Freeport cuts output at key Indonesia copper mine

JAKARTA (Reuters) - Freeport-McMoRan Inc has halted production of concentrate at the world’s second-largest copper mine in Indonesia and has begun to send workers home, a spokesman for the company’s local unit said on Tuesday.

FILE PHOTO: Trucks operate in the open-pit mine of PT Freeport's Grasberg copper and gold mine complex near Timika, in the eastern region of Papua, Indonesia on September 19, 2015 in this photo taken by Antara Foto. REUTERS/Muhammad Adimaja/Antara Foto/File Photo

The Southeast Asian nation on Jan. 12 introduced rules restricting copper concentrate exports in a bid to boost its domestic smelting industry.

Freeport previously said the suspension of concentrate exports would require the Grasberg mine to slash output by around 70 million pounds of copper per month.

The halt comes at the same time as a stoppage at the world’s biggest copper mine in Chile, fueling supply worries and helping support prices for the metal near 20-month highs touched on Monday.

“The processing plant has not been producing concentrate since last Friday,” Freeport Indonesia spokesman Riza Pratama told Reuters on Tuesday.

The world’s biggest publicly-traded copper miner has also started sending workers home from Grasberg, he added.

The company previously said it would need to cut production to about 40 percent of capacity if it did not get an export permit by mid-February, due to limited storage.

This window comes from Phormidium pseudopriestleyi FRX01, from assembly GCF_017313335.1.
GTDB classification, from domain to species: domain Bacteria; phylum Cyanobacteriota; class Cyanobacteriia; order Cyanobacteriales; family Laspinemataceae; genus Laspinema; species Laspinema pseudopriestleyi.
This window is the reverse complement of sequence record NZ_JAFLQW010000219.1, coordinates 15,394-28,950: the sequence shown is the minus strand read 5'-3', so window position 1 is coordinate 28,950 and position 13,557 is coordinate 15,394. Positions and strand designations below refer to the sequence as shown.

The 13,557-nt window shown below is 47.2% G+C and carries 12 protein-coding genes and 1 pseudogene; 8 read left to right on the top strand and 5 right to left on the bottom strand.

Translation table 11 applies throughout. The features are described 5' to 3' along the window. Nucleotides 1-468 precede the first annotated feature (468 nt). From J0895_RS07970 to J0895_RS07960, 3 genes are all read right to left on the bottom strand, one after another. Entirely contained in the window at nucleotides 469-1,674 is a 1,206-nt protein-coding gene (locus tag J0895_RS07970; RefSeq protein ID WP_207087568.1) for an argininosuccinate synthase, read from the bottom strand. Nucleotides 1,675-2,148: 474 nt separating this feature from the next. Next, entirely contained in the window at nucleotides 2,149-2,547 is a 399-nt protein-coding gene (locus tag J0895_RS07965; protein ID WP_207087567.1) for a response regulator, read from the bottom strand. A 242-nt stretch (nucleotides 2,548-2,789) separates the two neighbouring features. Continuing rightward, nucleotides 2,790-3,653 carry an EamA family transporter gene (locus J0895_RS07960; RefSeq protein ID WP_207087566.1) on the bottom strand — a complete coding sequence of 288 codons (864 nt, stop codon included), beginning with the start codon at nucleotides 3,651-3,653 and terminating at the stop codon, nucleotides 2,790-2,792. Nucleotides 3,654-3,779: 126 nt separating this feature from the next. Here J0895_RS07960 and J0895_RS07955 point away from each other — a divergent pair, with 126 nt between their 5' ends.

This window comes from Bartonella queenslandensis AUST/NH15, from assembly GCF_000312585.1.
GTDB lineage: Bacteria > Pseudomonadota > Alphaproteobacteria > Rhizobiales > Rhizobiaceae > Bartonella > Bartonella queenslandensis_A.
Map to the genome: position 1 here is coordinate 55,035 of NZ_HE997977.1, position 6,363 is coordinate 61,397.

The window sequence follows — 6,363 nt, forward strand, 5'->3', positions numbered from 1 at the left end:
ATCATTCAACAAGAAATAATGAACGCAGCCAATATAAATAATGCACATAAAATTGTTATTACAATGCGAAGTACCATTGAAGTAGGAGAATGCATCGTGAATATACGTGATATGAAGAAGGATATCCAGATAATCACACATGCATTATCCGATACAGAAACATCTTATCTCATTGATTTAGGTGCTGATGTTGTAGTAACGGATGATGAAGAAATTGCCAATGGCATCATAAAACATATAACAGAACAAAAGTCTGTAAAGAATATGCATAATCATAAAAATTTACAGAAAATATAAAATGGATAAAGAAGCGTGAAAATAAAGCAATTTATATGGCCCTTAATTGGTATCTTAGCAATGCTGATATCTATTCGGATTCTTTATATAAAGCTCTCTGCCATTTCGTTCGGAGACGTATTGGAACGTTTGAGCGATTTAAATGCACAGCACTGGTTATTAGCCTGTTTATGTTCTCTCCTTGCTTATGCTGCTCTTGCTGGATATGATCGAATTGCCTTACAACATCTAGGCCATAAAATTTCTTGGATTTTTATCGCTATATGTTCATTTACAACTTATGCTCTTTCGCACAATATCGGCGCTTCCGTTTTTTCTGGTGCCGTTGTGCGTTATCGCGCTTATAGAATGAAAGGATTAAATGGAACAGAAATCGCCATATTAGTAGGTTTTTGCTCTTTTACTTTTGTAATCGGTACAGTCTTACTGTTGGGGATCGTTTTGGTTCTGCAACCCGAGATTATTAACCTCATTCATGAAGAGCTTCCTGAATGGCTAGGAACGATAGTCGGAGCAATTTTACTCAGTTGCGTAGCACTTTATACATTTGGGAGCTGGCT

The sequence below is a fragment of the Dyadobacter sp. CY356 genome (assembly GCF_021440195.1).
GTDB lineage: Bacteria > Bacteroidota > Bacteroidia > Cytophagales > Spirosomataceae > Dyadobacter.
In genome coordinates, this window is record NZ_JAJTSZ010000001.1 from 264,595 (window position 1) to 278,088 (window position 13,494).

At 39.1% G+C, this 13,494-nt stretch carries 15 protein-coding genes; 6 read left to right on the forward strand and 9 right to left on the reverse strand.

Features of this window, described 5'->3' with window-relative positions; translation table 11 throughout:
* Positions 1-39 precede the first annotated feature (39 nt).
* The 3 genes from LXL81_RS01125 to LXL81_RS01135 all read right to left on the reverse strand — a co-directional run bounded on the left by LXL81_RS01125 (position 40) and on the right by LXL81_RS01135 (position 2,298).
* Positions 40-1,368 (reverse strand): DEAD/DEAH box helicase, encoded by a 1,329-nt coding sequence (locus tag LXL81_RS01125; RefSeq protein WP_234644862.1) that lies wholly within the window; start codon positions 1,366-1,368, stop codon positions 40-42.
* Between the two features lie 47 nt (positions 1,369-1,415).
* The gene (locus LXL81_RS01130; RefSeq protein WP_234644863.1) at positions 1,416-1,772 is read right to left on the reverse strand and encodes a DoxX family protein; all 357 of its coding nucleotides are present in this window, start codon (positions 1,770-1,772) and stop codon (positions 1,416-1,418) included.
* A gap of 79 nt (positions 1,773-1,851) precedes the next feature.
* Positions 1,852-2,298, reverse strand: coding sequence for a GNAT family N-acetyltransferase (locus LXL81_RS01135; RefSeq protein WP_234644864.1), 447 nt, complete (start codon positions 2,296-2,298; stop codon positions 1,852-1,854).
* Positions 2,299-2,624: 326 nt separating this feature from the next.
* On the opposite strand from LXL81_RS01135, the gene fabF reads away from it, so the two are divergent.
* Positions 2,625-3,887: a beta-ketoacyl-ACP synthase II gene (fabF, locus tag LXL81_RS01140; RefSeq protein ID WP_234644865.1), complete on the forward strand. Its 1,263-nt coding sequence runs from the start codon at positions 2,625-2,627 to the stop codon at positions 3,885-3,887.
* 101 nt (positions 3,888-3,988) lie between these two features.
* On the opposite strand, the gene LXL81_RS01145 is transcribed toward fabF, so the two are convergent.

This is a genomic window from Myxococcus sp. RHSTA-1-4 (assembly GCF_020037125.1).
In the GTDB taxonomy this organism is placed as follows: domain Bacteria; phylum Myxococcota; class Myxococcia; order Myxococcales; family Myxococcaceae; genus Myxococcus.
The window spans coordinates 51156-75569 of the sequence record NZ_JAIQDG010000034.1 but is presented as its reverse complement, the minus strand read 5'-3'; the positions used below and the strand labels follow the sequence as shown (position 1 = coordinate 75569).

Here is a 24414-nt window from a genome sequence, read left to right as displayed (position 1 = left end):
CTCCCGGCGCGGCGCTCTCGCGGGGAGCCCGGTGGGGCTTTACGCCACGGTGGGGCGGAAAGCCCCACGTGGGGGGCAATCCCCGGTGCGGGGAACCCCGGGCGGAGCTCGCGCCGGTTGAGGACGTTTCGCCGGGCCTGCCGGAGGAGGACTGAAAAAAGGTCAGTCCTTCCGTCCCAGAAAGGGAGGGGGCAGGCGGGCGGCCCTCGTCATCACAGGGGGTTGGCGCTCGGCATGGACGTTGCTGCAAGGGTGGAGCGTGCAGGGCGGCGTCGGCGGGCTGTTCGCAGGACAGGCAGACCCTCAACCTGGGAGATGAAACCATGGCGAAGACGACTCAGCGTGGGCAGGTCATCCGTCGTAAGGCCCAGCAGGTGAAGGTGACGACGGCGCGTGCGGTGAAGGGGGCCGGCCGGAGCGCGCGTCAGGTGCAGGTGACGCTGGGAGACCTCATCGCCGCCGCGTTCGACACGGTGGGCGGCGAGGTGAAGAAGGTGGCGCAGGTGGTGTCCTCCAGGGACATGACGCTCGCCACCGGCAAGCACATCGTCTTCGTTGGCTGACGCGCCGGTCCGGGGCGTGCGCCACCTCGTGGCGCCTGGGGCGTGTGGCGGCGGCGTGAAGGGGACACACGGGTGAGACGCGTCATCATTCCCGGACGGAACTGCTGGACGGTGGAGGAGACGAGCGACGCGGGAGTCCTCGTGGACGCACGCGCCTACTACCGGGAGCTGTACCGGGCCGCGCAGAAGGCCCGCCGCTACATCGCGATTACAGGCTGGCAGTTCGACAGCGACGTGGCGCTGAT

But a strike at Freeport’s sole domestic offtaker of copper concentrate, PT Smelting, expected to last at least until March, has limited Freeport’s output options, and Grasberg’s storage sites are now full.

Under new regulations announced in mid-January, Freeport and some other miners could be allowed to keep exporting semi-processed ores and concentrates if they meet conditions including shifting from their current ‘contracts of work’ to so-called ‘special mining permits’, a move that could leave them liable to paying more in taxes.

Although the government said on Friday it had issued the new mining permit, Freeport said no agreement had been reached on the terms that were “necessary and critical” for its long-term investment plans, and that an export ban remained in place.

Freeport was still seeking “investment stability guarantees from the finance ministry”, a mining ministry official told Reuters on Tuesday, declining to be identified as he was not authorized to speak with media.

Another official at the ministry said on Tuesday that Freeport’s exports could resume as soon as “next week” once it applied for an export permit.

“We have provided a way for them,” Coal and Minerals Director General Bambang Gatot told reporters, referring to the new mining permit. “Their operations can continue,” he said, stopping short of providing details.

Gatot, who was unaware of the production stoppage, declined to say whether terms under Freeport’s existing contract would still be applied.

In 2014, Freeport’s Indonesian copper concentrate exports were suspended for six months while it negotiated new mining rules.

Additional reporting by Wilda Asmarini in Jakarta; Writing by Susan Taylor in Toronto; Editing by Tom Hogue and Joseph Radford